Rebecca Voorhees Receives Award for High-Risk, High-Reward Research

Rebecca Voorhees, assistant professor of biology and biological engineering and Heritage Medical Research Institute Investigator, has received an NIH Director's New Innovator Award from the NIH's High-Risk, High-Reward Research Program. The program awards funding for "highly innovative and unusually impactful biomedical or behavioral research proposed by extraordinarily creative scientists," according to an NIH press release. Voorhees's award is specifically meant for early career investigators who are pursuing research with transformative potential.

Voorhees studies membrane proteins—clusters or "complexes" of proteins that are embedded within the membranes that enclose eukaryotic cells. These complexes are used by cells to communicate and signal to one another. Additionally, membrane protein complexes are the target for approximately half of all pharmaceutical drugs.

Specifically, the Voorhees laboratory aims to understand how membrane protein complexes are assembled within the cell. This precise multistep process involves many factors and rigorous cellular quality-control checks.

"If we can understand the molecular mechanisms underlying how these proteins are assembled, we will have insight into treating diseases that result when these processes fail," says Voorhees. "This research will also identify novel, more effective, and more specific drug targets."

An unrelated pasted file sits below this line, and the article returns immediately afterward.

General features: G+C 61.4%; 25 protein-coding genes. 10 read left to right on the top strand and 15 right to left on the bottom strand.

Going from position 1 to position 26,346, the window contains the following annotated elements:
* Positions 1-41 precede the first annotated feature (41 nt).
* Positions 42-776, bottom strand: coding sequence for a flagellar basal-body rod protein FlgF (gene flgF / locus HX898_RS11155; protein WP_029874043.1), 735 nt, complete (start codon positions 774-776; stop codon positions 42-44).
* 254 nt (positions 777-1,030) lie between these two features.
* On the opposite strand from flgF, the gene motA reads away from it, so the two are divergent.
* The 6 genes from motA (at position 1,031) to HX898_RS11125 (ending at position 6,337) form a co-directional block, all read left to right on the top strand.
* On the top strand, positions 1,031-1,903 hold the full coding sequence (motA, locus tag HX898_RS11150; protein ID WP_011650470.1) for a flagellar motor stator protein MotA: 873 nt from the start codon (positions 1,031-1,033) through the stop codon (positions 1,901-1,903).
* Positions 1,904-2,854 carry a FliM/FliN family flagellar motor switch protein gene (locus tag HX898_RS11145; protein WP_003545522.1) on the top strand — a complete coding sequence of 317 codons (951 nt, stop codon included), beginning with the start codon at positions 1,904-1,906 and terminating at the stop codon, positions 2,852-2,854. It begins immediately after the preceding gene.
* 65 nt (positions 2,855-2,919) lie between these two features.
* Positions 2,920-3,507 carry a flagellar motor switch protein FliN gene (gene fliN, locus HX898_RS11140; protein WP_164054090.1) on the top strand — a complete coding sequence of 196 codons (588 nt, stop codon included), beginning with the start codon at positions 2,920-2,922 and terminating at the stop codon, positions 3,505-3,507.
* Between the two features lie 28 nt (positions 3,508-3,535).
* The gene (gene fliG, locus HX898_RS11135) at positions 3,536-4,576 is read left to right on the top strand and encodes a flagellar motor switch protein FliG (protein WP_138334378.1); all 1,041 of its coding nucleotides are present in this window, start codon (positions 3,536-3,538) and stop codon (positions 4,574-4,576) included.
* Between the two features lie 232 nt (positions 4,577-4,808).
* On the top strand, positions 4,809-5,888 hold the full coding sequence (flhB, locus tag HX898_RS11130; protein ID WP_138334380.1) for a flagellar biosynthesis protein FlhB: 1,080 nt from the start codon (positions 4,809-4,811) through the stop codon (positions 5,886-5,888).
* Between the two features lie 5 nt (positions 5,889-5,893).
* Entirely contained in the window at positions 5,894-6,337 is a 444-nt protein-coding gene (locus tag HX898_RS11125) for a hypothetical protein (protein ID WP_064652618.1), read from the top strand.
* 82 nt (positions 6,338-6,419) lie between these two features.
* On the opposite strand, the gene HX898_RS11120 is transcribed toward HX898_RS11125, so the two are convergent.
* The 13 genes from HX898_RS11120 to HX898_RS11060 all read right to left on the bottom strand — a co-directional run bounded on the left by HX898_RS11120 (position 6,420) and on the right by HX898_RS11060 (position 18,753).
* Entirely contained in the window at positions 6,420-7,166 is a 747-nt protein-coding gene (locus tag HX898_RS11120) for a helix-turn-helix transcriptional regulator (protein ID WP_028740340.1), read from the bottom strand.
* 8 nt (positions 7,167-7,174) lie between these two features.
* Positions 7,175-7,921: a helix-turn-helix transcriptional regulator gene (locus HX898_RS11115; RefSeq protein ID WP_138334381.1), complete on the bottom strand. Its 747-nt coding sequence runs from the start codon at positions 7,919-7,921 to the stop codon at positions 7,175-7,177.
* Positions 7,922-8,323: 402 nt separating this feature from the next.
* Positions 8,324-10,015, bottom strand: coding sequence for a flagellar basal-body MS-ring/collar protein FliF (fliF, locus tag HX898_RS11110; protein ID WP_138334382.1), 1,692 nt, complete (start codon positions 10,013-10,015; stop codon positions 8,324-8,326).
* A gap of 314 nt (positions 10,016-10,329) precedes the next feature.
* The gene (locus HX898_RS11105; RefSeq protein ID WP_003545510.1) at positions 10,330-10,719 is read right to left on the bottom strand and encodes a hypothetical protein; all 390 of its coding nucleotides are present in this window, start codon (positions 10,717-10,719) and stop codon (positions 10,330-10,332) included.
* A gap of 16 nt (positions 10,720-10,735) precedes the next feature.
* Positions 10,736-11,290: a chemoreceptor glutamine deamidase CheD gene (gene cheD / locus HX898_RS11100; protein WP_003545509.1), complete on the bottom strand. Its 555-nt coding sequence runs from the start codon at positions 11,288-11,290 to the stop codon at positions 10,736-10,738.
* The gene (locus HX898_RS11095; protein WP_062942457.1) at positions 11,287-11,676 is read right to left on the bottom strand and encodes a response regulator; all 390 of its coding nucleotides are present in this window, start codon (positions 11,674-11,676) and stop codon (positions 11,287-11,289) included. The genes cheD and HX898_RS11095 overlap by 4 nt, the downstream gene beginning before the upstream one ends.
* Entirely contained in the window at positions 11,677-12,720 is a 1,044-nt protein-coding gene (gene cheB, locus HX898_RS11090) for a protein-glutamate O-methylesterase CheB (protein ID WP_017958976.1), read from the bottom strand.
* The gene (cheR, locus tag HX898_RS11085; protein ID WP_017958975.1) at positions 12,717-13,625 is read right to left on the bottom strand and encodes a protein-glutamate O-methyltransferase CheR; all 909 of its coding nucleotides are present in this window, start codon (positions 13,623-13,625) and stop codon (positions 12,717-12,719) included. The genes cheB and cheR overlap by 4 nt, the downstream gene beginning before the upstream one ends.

Working with these complexes in the laboratory is challenging, and experiments are complicated, Voorhees says, hence the "high-risk, high-reward" designation of her NIH award.

"This program is fantastic for a new lab like mine because it provides a lot of flexibility and breadth to go after interesting results and observations," says Voorhees. "We're really grateful that the NIH has programs like this that allow us to explore big-picture ideas that can lead to important and transformative results."

This year, the NIH High-Risk, High-Reward Program awarded 60 New Innovator Awards in addition to 33 awards in three other categories. Funding for the awards comes from the NIH Common Fund; National Center for Complementary and Integrative Health; National Institute of Biomedical Imaging and Bioengineering; National Institute of General Medical Sciences; National Institute of Mental Health; National Institute of Neurological Disorders and Stroke; National Institute on Aging; National Institute on Alcohol Abuse and Alcoholism; and National Institute on Drug Abuse.

Written by Lori Dajose

Lori Dajose
(626) 395-1217